Monday, December 10, 2018
For several decades now, states have used the suspension of driver and professional licenses of those who are not paying court ordered child support. The process is controversial. Suspension of a professional license might prompt a recalcitrant doctor or lawyer to pay up. But even in those cases it seems counterintuitive to withdraw a license that permits the responsible parent to earn money while seeking to enforce a child support order.
The practice crosses over to human rights violation, however, when the state suspends a driver's license from indigent people who have no way to find work without transportation. Deprivation of transportation results not only in loss of work, but lack of contact with family and friends, lack of access to educational and medical services, and daily routine disruption for those with few resources to find alternative transport.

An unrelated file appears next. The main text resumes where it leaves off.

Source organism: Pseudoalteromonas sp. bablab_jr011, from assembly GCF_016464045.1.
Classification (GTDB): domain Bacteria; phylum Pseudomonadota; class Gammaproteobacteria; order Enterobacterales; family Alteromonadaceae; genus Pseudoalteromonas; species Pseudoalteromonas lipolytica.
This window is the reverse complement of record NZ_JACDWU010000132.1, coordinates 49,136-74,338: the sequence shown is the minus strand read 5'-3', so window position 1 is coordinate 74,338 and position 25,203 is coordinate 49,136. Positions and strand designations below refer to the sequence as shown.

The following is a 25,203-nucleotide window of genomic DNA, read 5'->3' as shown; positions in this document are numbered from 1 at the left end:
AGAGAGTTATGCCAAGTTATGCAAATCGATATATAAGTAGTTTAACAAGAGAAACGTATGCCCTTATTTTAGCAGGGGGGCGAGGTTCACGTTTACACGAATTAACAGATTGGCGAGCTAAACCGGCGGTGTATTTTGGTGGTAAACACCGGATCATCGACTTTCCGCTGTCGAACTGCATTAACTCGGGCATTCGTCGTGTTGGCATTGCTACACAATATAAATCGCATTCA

Now a New Jersey court has found that the practice of suspending an indigent's driver's license with appointed counsel for a hearing on the suspension the process is not constitutional under New Jersey law. In Kavadas, et al v Martinez the court held that "a driver's license suspension is a consequence magnitude that triggers the right to counsel in criminal and municipal cases." The New Jersey Supreme Court previously held that fundamental fairness guarantees the right to counsel at proceedings in which substantial interests are at stake.
Editors' note: Thanks to John Pollock of the National Council for a Civil Right to Counsel for bringing our attention to this important case.